SPage (WMF) (talkcontribs)

A few points

  • The current prototype only uses VisualEditor for editing if you enable it in Special:Preferences > Editing. We'll temporarily be disabling VE for Flow soon, the integration needs work (e.g. a separate preference for Flow or maybe an [Edit/Edit source] way to switch editor, an appropriate VE toolbar for Flow, etc.).
  • Most wikitext will work, I believe including everything Patrick87 originally mentioned. We're using Parsoid to parse wikitext. There are... challenges with things like magic words relative to the current "Page", and whether to store expanded templates.
  • You can always use a subpage for the few wiki markup features that don't work in a Flow post, e.g. reflists.

This post was posted by SPage (WMF), but signed as S Page (WMF).

Stefan2 (talkcontribs)
SPage (WMF) (talkcontribs)
Reply to "What about all the nice things Wikitext offers us? Will they be available in Flow?" (talkcontribs)
Reply to "Native <input> tags"
NaBUru38 (talkcontribs)

Hi! I want to show my views on comment format. First of all, the Thank button shouldn't appear and disappear when the cursor moves over each comment, it's annoying. The permalink icon is small so it's ok, but the Thank button is too big for that feature.

The date should be on the top right (as in Gmail), not at the bottom.

The extra details on the user and timestamp work fine, except that I would remove the seconds and the timezone, and shorten the timestamp to "Fri, 15 Nov 2013 14:04", so it's easier to read.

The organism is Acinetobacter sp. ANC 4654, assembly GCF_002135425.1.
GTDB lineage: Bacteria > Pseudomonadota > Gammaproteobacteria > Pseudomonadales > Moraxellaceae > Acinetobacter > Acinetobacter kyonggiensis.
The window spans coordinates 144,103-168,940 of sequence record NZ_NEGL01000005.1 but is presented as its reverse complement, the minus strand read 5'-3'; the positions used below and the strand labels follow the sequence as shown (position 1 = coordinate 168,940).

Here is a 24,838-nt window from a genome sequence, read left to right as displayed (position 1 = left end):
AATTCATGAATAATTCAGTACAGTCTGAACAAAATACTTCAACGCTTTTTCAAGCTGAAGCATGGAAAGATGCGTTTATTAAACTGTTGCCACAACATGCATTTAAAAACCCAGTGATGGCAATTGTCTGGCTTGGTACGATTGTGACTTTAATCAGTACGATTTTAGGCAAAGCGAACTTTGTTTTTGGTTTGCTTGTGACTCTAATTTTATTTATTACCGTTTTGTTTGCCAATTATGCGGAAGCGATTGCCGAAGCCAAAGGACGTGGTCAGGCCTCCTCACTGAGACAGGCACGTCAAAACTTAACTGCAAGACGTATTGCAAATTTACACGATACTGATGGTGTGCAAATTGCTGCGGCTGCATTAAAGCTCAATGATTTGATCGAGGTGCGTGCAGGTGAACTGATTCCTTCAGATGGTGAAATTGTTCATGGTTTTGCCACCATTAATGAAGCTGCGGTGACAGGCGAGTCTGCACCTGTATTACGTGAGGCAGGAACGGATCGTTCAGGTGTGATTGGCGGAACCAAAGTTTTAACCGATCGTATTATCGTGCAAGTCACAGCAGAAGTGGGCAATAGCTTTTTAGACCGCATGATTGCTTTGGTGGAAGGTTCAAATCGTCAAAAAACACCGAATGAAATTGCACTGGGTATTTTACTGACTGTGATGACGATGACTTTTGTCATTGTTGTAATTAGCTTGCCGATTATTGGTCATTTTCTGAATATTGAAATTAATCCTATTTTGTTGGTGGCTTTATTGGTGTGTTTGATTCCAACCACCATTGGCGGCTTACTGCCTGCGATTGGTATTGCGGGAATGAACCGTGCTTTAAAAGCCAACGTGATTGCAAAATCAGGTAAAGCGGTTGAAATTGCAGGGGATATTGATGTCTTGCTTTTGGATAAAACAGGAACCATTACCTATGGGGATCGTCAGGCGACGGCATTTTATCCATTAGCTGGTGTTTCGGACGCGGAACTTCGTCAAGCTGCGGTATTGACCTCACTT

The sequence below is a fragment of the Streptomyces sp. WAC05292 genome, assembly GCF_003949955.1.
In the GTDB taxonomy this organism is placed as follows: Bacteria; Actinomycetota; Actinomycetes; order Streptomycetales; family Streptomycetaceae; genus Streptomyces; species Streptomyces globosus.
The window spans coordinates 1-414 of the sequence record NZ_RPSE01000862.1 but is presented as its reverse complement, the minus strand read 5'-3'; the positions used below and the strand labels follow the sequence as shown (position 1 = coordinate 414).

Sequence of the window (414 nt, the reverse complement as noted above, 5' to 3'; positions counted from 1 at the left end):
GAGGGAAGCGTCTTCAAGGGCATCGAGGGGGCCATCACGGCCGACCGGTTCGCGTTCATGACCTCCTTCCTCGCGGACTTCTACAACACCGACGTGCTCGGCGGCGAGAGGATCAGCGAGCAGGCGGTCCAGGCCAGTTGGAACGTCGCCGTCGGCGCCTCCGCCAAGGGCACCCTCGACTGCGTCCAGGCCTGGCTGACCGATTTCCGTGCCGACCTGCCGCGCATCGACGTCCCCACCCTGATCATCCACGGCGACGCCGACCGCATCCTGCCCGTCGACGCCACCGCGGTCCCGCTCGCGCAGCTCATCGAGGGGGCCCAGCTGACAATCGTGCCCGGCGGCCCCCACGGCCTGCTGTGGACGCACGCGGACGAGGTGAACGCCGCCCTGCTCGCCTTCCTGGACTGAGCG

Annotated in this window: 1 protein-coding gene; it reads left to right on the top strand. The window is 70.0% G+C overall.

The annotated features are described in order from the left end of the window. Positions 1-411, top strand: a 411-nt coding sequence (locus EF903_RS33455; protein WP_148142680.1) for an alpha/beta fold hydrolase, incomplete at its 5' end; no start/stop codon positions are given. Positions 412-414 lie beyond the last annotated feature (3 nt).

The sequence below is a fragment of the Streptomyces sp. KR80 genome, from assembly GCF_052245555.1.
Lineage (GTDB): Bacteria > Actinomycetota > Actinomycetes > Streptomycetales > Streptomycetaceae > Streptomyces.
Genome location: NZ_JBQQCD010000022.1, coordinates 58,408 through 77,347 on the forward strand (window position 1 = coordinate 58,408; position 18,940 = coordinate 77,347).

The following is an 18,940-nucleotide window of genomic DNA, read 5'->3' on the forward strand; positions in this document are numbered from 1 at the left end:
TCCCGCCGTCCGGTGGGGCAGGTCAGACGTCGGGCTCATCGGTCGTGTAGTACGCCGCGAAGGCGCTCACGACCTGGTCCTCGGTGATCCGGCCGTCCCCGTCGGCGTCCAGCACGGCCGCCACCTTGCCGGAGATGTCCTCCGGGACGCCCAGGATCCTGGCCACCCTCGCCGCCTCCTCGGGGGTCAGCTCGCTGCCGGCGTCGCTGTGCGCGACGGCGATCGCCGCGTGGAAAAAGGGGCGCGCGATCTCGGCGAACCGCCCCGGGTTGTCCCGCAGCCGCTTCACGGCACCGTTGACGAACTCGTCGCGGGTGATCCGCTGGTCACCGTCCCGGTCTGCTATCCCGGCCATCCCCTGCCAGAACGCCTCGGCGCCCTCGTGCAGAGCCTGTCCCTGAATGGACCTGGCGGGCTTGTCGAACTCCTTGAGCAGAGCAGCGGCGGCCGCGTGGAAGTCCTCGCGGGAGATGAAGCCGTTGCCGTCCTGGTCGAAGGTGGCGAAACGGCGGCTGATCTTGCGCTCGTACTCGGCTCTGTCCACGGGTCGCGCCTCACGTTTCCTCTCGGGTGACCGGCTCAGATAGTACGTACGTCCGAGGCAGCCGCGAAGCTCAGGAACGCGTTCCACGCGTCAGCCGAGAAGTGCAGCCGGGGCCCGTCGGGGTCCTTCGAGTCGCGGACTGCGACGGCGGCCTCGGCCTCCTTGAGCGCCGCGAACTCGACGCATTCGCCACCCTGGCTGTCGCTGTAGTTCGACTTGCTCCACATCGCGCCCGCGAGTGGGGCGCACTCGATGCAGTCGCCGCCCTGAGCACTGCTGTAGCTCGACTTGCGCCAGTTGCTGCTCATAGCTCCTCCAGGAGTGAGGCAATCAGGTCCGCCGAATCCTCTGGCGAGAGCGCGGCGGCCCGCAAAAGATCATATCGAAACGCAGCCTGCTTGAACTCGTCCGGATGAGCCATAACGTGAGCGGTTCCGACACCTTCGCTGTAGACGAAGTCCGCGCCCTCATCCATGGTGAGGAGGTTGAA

last but not least, where's the Reply button? I can't see it anywhere.

Quiddity (WMF) (talkcontribs)

Hi NaBUru38, thanks for your feedback on the current layout and interface.

Re: the Reply button, it is positioned directly to the left of the Thanks button (see annotated screenshot), so there must be a bug preventing it from rendering correctly in your browser. Please could you tell me what browser and OS you are using, and if you have javascript turned off? That way I can file a bug, and try to reproduce it myself, too. Thanks.

Reply to "Comment format"
Waldyrious (talkcontribs)

Will it be possible to edit messages (both our own and others')? I couldn't find any indication of such in the interface.

Sven Manguard (talkcontribs)

From what was said during the office hours today, yes, certain groups (presumably local admins) would have the ability to edit other people's comments, but most users would not have that ability. Users will always have the ability to edit their own comments. Finally, whether it is the commenter or a sysop that edits the comment, the change will me logged/marked.

Staffer should feel free to correct me if I'm wrong. (Testing to edit someone elses text... Mange01 (talk) 20:31, 15 July 2013 (UTC))

Waldyrious (talkcontribs)

Ok, sounds good enough, although it'd be nice to see the intended user interface for that :) I'd just add that probably requiring a sysop to edit someone else's comment would be a little overkill. I think something more akin to rollbacker, or editor would be more adequate.

Mange01 (talkcontribs)

Nice. I believe in this. But I want to be able to edit my own text, but prevent non-administrators from changing it, perhaps causing some kind of indication that the message is revised. That feature is a recent trend in social media.

Quiddity (talkcontribs)
Sj (talkcontribs)

I agree, that really shouldn't be called an "admin" action - it is a part of everyday wiki cleanup to move around or archive comments left by others in the wrong place, or left inappropriately. Making that right something that all editors or rollbackers have should suffice.

Waldyrious (talkcontribs)

Couldn't agree more.

Quiddity (talkcontribs)

I've added "(or other user-group)" to the documentation, per discussions. If one user-group is selectable, any user-group is selectable.

TMg (talkcontribs)